July 7, 2011 PRINT Bookmark and Share

Power Play

Formulation of New Western Conference Throws College Hockey For Another Loop

by Adam Wodon/Managing Editor

For years, we've followed all of the college hockey movement — the ECAC's shift away from its parent organization, the movement of teams in Hockey East and the ECAC, the comings and goings of programs, the CHA saga, the formation of Atlantic Hockey and its expansion, and so on. We've broken a lot of the stories.

This one snuck up on us.

Numerous sources had been saying for weeks that talk of the "Super Conference" was just that — talk — and nothing more. Some of those sources, it turns out, were among those plotting the conference itself. We were definitely thrown off the track.

It also didn't make logical sense. Why would five of the WCHA's power schools leave to start a new conference? What's the difference between that and just staying in the WCHA? I still don't know.

Yet here we are. The five WCHA teams that made the NCAA Tournament last year, including the national champion — Minnesota-Duluth, Denver, Colorado College, North Dakota and Nebraska-Omaha — along with CCHA power Miami will form this new league. The announcement is set for Wednesday in Colorado Springs.

Notre Dame is still on the fence. More on them below.

Suddenly, the WCHA goes from a storied conference with a proud 60-year history of excellence, to five remaining schools that, even if it could find new partners and hold together, would be the fifth-best conference in college hockey.

Of course, the whole thing started when its two biggest programs — Wisconsin and Minnesota — decided to leave and help form the new Big Ten. But those two schools didn't even make the NCAAs last year. The WCHA, theoretically, would still be fine, filled with many strong programs, and still, presumably, set to play Wisconsin and Minnesota on a regular basis. It was the remaining CCHA schools we were most worried about.

So why the urgency to leave? Why jettison the "bottom five" — Alaska-Anchorage, St. Cloud State, Minnesota State, Bemidji State, Michigan Tech — so brazenly, and leave those programs in a major quandry?

No idea.

"It's the first time in a long time that selfishness has entered the college hockey mindset," said one administrator.

Maybe they are fed up with the WCHA's leadership. There are certainly plenty of gripes that could fairly be made.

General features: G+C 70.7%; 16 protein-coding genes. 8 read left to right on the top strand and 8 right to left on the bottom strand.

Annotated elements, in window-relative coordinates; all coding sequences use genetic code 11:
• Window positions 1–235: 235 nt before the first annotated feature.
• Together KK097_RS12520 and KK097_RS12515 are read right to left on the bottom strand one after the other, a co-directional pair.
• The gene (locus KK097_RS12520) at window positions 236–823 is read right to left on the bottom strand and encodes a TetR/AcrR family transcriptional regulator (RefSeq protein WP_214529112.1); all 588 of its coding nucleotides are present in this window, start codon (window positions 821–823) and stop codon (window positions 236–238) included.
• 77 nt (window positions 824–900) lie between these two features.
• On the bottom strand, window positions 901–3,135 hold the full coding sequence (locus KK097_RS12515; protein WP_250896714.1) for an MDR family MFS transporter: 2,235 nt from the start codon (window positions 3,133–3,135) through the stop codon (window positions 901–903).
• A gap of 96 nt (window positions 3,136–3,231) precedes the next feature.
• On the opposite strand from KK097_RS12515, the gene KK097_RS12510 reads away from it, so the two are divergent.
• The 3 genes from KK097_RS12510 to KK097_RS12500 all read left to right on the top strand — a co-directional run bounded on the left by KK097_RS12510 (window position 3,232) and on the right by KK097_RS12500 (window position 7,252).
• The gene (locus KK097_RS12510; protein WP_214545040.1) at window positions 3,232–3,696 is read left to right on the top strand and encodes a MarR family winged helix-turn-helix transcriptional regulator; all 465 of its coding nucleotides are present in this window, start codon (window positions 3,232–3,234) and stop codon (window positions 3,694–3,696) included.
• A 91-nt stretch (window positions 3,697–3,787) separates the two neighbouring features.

But is that a reason for this decision? After all, the athletic directors of the WCHA schools could vote to fire commissioner Bruce McLeod any time they wanted to.

We've been saying all along that, because of the ramifications of the Big Ten decision, it will be every man for himself out there. And we've maintained that, while unfortunate there couldn't be a grand master plan that helps everyone, that we understand why that wouldn't be feasible.

But I can't figure out what's driving the decision. And I fear that, five years down the road, there will be buyer's remorse for these programs.

These schools, remember, are powers in hockey, and nothing else (at least, not at the Division I level). Denver and Miami are the only full-fledged Division I schools of the bunch. North Dakota and Nebraska-Omaha are transitioning to that level. Minnesota-Duluth is D-II and Colorado College is D-III. These are great hockey schools, but will the institutions be stretching themselves beyond their comfort zone?

It remains to be seen.

The big winner here is Miami. As mentioned last column, Miami was between a rock and a hard place. Notre Dame and Miami were powers who no doubt, without the three Big Ten schools, wouldn't want to play in the CCHA anymore. But Miami, we speculated, may not have many options.

Miami insisted, however, that it was willing to pour the kind of money into the program that it would take to sustain excellence. That means more air travel. And with that pledge, this was certainly a great option for Miami.